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Loch Awe

Lochs and Glaciers

The Loch Awe Glacier - One of the last in Scotland

From where I am standing at the Trig Point 353m above sea level on Corr Bheinn to the SE of Eredine Village I can see the broad ribbon of Loch Awe from its southern end at Ford to the narrows at Inverinan, both six or seven miles away as the raven flies. Had I been standing at this same point only 10,000 years ago I would have been looking down not on a shining stretch of water but on the rather grim grey-white of a decaying ice field, closer to me and broader than the future loch, because extending upward a further 20 - 30m in height, and littered with tumbled rock debris at its margins.

At this time the land was just emerging from the last Scottish ice advance of the long glacial epoch. The advancing West Highland glaciers had just been halted by rapidly rising temperatures at Corran narrows on Loch Linnhe, at the mouth of Loch Creran, at Connel, Pennifuir, Loch Nell and in Glen Scammadale, some distance down Loch Fyne and at the southern end of Loch Lomond where the traces of these times were first recognised and which has therefore given a title - the Loch Lomond Advance (Stadial) - to the whole episode. In fact, the fluvio-glacial features of Loch Awe, especially at its southern end, are finer than those of Loch Lomond and among the most impressive evidence of recent glaciation in Europe

glaciers.jpgThe ice front of the glacier lay in the neighbourhood of Ford. Melt water poured along the margins of the ice and spouted from beneath it, carrying sand, gravel and boulders downstream, towards the gap in the ridge at Eurach and directly south through Kilmichael Glen. Down the east side of the loch today you can see how the sandy and gravelly deposits of the melt water are now covered with green farmland and the rocky areas between, swept clear by the ice, occupied by acid moorland or forest plantations. There are some fine boulder ridges of the old lateral moraine in the hillside forest around Eredine Village and an impressive section of boulder clay/till has been excavated in the car park below the road to Durran. The morainic boulders are mostly local quartzites, showing that they have not been carried very far, unlike the boulders of the previous glaciations which could well be granite from the Blackmount and Rannoch Moor. Boulder till formed beneath the ice so that the stones in it have come further and from many sources.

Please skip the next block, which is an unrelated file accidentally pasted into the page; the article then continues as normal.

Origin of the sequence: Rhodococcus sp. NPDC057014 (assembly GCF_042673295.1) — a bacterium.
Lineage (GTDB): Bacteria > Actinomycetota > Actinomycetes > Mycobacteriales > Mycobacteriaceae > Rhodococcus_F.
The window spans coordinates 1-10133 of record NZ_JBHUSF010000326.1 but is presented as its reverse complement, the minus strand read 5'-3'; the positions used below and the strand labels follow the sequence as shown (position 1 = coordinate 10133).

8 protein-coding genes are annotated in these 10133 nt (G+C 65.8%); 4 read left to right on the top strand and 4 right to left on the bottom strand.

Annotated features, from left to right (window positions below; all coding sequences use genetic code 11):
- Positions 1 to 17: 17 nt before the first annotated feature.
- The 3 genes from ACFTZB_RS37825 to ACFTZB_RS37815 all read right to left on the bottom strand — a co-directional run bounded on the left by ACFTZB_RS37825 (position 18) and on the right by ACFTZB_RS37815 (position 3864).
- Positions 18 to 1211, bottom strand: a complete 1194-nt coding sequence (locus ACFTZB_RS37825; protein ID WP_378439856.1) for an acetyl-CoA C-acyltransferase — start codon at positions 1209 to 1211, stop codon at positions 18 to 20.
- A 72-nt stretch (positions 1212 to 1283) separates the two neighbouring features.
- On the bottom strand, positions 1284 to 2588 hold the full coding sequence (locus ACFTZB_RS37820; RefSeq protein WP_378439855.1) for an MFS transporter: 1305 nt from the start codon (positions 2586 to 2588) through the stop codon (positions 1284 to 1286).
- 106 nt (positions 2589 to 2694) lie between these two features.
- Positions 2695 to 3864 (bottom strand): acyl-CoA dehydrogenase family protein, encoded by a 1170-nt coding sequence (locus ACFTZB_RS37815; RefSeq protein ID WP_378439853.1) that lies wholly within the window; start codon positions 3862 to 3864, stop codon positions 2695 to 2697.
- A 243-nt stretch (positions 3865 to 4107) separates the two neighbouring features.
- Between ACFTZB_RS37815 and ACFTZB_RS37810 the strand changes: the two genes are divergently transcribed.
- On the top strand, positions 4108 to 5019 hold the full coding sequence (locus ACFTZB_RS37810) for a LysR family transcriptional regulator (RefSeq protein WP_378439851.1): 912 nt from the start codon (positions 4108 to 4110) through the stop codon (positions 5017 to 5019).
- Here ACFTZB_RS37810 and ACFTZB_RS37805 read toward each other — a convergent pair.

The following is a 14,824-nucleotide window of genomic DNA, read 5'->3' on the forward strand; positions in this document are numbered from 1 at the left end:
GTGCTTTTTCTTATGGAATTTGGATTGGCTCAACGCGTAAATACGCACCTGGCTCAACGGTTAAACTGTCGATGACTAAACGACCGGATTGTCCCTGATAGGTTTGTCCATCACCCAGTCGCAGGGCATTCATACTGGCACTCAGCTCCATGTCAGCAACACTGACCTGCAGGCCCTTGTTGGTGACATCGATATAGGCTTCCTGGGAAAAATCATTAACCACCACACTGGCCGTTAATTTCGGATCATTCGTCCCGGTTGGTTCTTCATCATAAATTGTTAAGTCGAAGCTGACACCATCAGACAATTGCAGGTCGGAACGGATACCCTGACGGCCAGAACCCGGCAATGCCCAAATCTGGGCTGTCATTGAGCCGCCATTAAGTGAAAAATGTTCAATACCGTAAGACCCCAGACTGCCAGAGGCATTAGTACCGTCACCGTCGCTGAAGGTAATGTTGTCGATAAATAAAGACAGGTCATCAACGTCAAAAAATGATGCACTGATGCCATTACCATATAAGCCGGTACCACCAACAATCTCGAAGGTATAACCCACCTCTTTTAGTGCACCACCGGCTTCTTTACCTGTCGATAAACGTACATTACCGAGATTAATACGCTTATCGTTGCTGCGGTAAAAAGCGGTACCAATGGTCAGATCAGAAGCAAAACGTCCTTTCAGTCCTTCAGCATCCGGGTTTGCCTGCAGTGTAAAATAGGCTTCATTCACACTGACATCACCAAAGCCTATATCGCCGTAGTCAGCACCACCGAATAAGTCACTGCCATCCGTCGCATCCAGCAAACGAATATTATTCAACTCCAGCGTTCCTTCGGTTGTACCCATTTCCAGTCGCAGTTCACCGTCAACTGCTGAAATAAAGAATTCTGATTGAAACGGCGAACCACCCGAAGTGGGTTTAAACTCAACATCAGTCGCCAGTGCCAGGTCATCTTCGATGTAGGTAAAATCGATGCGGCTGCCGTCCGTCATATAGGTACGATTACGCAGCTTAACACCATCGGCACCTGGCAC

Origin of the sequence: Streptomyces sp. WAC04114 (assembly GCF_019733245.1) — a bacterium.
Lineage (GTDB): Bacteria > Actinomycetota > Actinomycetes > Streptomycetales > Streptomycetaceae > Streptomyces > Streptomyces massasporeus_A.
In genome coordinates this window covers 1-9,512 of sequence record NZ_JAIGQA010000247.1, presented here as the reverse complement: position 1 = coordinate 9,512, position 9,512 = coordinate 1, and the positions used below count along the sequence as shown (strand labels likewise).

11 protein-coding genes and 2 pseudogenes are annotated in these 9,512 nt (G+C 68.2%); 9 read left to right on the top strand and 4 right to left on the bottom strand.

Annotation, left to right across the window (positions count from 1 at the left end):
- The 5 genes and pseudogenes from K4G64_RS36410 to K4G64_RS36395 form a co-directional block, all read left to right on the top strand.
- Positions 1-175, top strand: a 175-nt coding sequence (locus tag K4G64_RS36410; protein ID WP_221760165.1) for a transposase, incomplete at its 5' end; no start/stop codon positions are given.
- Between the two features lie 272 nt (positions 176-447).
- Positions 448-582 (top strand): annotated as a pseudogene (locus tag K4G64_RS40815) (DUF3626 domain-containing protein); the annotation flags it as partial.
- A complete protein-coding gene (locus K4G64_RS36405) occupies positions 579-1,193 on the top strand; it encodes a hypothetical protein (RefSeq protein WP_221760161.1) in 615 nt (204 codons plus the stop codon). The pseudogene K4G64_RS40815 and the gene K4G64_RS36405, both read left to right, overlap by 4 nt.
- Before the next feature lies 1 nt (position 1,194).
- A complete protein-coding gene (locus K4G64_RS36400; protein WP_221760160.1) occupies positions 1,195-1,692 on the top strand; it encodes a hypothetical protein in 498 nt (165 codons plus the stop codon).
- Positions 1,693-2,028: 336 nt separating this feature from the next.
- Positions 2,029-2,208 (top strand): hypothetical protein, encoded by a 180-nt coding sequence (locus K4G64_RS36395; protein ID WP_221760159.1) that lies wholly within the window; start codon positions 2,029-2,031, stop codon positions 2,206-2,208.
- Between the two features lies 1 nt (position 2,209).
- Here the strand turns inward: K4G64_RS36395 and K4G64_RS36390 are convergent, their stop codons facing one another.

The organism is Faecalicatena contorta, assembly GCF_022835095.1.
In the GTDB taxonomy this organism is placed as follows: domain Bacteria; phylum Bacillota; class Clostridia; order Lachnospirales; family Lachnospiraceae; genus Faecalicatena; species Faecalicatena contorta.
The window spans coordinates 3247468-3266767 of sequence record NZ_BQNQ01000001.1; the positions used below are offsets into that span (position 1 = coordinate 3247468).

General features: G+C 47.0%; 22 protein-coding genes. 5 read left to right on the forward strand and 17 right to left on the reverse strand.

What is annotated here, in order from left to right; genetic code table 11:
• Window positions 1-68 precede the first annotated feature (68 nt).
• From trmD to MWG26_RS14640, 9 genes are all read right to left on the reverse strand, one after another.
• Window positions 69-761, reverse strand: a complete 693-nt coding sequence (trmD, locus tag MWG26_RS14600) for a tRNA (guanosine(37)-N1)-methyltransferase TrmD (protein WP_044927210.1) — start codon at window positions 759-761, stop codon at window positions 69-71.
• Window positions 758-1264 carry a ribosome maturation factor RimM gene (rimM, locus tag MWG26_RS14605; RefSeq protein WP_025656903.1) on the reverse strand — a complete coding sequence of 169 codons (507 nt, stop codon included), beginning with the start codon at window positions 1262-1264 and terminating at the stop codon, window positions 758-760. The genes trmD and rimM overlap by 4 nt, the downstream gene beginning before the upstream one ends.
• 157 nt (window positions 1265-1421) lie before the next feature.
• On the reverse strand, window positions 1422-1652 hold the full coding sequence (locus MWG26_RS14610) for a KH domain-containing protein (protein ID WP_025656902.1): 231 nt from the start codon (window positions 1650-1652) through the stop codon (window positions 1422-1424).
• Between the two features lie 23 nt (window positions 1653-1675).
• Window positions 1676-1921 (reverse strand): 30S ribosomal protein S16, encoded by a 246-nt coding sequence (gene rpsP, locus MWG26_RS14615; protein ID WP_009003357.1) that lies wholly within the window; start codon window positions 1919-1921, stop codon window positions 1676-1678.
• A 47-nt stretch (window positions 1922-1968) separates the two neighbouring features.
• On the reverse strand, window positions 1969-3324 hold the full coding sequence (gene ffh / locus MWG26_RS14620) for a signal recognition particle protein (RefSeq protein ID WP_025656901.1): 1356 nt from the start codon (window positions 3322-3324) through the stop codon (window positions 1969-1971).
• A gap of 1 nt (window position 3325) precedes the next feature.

There is a sinuous ridge of sandy gravel (an esker) just above Durran showing where one of the melt water streams along the edge of the ice dropped its load and other eskers can be seen at the south end of the loch along with terraces and kettle holes, where isolated masses of melting ice have left little rounded lochans.

The trench of Loch Awe had been occupied by ice before, of course, the glaciers gouging out rock to a depth of some 90m. Throughout post-glacial times sea levels were rising as the ice melted world-wide and at the same time the Scottish coast was rebounding as it was relieved of the inconceivable weight of the ice sheets. The situation was complicated and is still not completely understood but it did result in the formation of the long recognised raised beaches of the Clyde coast and western Argyll. For a period Loch Awe was one of the Argyll fjords and you can see that it too has its raised beach still visible in many places as a low cliff line or steepening slope a few metres back from present high water level.

The accumulation of debris at the south end of the loch finally blocked all drainage by that route and the pent up water spilled along an old geological fault line through the Pass of Brander, now clear of ice. At the present day Loch Awe thus drains from the "wrong" end and enters the sea in Loch Etive instead of at Crinan.

Donald McVean
Eredine, February, 1999

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